By David Rutchik
Seizing on the combination of political expediency, a certain degree of xenophobia, and a U.S. unemployment figure that remains stubbornly near 10 percent, Congress has initiated both rhetoric and legislative initiatives aimed at impeding the offshore outsourcing industry. Despite these efforts, however, the offshore outsourcing industry continues to prosper as U.S. companies avail themselves of a critical tool in their arsenal to remain globally competitive.
Outsourcing: High Economic Stakes
It is undeniable that the outsourcing industry represents a significant component of the global economy. Forrester Research expects 2011 global business and government spending for IT outsourcing alone to top $254 billion. The Indian portion of that total in 2010 was nearly $64 billion, according to Nasscom, the Indian outsourcing industry trade association. Meanwhile, foreign companies use H1-B and L-1 visas, issued by the U.S. Citizenship and Immigration Services division of theDepartment of Homeland Security, to enable foreign nationals to work legally in the U.S. for a prescribed time period based upon needed, specialized skills. Technology companies are traditionally the largest users of such visas, with the Indian-based outsourcing providers topping the list. According to recent USCIS data, the three largest Indian outsourcing providers – Infosys Technologies, Wipro, and Tata Consultancy Services – were among the top recipients of H1-B visas. These three companies, all of which trade on the U.S. exchange as ADRs (American Depositary Receipts), together account for nearly 10,000 H1-B visas annually.
U.S. Government Initiates Visa Restrictions
Whether truly attempting to quell U.S. unemployment concerns or championing an issue expected to be popular with the U.S. electorate, U.S. lawmakers have introduced several initiatives that translate to more hurdles for offshore outsourcing providers to compete effectively in the U.S. One such effort introduced dramatic visa fee increases as part of a bill to increase U.S.-Mexico border security. A portion of the Border Security bill (signed into law in 2009) substantially increased the H-1B and L-1 visa application fees for firms utilizing the visas for more than half of their U.S.-based staff. The provision ostensibly was included to raise $640 million a year to support U.S.-Mexico border security reinforcement efforts, but it was largely perceived by the Indian IT community as a means to discriminate against outsourcing firms.
Under the new law, individual fees for H-1B visas soared more than seven-fold, increasing to $2,320 from $320 per visa application, with the anticipated cost to Indian offshore outsourcing providers expected to exceed $250 million annually, according to CNN’s Indian unit, IBN Live. Indian providers decried the new legislation, with Wipro Technologies founder Azim Premji stressing that the recent American decision to clamp down on H-1B visas for skilled workers would reduce foreign investment in the U.S. and make it more difficult for U.S. exporters – hurting American workers’ job prospects.
These views are countered by the Center for Immigration Studies, which states that there is no cause and effect relationship between H1-B visas and U.S. job creation, saying that, on the current trajectory, the U.S. will approve enough H1-B visas for computer workers to fill nearly 80 percent of the computer jobs it creates each year. But even with similar statements and increased political rhetoric (e.g., Sen. Chuck Schumer’s reference to Indian IT outsourcers as “chop shops”), President Obama himself seems to be recognizing the value provided by the offshore outsourcing industry. Upon returning from a trip to India in November, he stated that the relationship “is not just a one-way street of American jobs and companies moving to India. It is a dynamic, two-way relationship that is creating jobs, growth, and higher living standards.”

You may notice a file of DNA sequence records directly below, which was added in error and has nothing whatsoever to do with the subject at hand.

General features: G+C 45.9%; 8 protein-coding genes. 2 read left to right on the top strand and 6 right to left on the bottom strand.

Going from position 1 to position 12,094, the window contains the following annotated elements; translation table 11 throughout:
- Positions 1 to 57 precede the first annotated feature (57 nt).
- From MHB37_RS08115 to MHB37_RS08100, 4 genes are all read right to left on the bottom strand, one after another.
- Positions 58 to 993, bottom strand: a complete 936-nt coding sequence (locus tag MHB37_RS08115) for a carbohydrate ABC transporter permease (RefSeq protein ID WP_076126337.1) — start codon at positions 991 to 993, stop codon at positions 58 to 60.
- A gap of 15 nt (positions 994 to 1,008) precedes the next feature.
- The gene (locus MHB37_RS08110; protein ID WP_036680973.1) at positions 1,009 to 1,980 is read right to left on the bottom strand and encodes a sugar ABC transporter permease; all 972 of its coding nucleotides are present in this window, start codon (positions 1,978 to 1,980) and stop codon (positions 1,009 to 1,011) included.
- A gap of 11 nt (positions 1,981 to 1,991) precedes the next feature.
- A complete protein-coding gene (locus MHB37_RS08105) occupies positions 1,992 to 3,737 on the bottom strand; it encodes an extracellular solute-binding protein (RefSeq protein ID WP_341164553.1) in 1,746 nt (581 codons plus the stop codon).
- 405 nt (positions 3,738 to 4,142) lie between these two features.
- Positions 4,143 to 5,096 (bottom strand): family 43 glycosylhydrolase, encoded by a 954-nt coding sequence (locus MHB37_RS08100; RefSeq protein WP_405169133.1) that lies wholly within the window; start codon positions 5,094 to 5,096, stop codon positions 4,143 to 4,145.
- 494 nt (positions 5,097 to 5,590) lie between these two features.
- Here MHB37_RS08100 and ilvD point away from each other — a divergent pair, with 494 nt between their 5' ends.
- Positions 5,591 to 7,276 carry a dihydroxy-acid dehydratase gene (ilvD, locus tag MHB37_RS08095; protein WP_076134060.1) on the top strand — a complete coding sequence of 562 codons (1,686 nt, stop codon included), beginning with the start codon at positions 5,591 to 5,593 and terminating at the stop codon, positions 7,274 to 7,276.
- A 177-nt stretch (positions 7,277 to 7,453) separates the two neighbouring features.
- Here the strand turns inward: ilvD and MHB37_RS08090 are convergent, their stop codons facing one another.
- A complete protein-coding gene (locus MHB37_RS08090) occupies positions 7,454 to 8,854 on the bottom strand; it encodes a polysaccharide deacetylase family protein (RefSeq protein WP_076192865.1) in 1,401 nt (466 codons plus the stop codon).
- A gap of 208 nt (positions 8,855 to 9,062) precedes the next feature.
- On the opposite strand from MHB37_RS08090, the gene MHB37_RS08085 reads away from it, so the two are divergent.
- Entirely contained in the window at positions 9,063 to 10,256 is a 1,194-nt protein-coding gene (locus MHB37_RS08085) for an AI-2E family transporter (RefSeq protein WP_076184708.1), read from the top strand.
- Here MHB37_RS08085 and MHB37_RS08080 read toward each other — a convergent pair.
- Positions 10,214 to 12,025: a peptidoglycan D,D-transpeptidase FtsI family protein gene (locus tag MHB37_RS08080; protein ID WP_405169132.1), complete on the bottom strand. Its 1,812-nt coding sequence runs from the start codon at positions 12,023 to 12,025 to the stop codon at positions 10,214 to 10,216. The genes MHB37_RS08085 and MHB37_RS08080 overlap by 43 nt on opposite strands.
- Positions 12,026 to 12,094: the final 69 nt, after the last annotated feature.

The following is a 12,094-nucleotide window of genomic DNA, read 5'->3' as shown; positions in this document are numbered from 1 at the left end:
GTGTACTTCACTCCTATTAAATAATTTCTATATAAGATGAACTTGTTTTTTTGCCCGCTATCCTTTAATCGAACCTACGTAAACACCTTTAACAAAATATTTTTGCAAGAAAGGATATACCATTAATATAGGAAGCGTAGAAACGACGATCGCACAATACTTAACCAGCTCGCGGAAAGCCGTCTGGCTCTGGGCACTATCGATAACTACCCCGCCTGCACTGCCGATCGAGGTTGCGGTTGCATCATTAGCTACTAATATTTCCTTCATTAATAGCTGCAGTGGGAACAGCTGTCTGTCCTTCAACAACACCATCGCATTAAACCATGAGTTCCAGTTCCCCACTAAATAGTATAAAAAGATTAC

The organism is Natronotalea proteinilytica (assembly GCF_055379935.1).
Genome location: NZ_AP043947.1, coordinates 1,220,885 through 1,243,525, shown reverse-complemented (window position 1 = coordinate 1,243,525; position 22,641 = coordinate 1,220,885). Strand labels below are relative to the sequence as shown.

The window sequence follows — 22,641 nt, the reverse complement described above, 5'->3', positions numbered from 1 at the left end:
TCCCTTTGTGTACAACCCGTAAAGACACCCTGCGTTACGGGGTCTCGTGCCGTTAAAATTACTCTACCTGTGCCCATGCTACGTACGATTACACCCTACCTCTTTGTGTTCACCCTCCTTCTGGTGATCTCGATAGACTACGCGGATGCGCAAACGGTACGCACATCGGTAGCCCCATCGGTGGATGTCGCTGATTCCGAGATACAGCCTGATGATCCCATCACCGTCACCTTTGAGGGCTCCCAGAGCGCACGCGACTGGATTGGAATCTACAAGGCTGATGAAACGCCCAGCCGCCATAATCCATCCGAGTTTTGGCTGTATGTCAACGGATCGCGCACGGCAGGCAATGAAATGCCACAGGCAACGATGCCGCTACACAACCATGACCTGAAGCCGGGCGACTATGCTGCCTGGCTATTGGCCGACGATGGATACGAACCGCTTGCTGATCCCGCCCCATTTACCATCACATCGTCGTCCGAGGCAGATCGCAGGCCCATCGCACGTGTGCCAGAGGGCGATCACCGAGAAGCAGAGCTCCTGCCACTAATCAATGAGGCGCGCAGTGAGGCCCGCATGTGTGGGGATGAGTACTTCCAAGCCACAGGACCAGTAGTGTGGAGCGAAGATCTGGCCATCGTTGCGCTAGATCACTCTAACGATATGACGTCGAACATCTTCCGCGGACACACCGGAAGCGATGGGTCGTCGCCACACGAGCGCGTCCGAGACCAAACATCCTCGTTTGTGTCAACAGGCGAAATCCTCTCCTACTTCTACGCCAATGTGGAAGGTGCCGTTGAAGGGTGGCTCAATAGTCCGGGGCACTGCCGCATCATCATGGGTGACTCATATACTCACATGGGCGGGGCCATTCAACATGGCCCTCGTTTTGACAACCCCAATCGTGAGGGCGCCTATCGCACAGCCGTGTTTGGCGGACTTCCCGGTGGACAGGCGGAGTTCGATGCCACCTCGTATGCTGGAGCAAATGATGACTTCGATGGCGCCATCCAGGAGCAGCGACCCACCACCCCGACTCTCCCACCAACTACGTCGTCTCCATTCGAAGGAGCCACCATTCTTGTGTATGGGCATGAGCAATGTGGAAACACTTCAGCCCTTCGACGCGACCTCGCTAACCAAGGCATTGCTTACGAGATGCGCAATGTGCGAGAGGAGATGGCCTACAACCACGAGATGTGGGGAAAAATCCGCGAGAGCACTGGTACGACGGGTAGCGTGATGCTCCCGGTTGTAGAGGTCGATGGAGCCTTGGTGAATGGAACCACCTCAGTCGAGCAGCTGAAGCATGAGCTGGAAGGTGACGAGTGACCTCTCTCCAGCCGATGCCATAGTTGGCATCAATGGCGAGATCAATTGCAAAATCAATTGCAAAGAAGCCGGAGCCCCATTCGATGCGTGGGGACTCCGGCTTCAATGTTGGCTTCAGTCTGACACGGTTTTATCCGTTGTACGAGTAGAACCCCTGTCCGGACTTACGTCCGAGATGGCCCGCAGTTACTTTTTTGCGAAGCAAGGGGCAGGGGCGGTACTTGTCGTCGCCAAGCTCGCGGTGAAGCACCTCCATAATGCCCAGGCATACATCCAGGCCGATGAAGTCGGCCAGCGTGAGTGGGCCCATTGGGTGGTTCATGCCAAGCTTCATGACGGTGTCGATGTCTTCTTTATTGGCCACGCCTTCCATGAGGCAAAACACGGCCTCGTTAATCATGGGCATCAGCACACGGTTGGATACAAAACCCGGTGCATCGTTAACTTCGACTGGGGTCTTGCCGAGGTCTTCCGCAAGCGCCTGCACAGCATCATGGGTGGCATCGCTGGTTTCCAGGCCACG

Outsourcing Industry Rises Above Political Pressures with Little Impact
Ultimately, recent political activities have had a marginal impact on the outsourcing industry and have mostly signified a growing discontent with the inability of the U.S. government to generate enough jobs to meet the expectations of its citizens. The reality is that U.S. companies have grown too accustomed or dependent on the high-quality, low-cost technology support that these visas enable. And despite statements suggesting that the industry is feeling the pinch, outsourcing service providers’ 2010 revenue grew at the fastest pace in recent years—more than 10 percent—and is expected to continue, according to the Industry Association of Outsourcing Professionals’ Global Outsourcing 100 data. A recent Gartner survey also found that up to 85 percent of companies expect to maintain or increase their spending on outsourcing services.
As the dust settles from the recession, companies will continue to be mindful about how they utilize their limited resources. Outsourcing has the potential to do more for less, by more efficiently leveraging resources than trying to support outsourced functions in-house. Beyond economic efficiencies, companies who outsource tend to realize productivity gains as employees concentrate on their core objectives and outsourced resources provide best-in-class support. Until a model develops that can deliver more value with less resources, outsourcing will remain a fixture of the U.S. business environment, despite political interference.
David Rutchik is a Partner with outsourcing advisory firm Pace Harmon, where he represents multiple Fortune 500 clients in their outsourcing, offshoring, strategic sourcing and other critical business transformation initiatives. Tim Taylor, an Analyst with the firm, contributed to this article.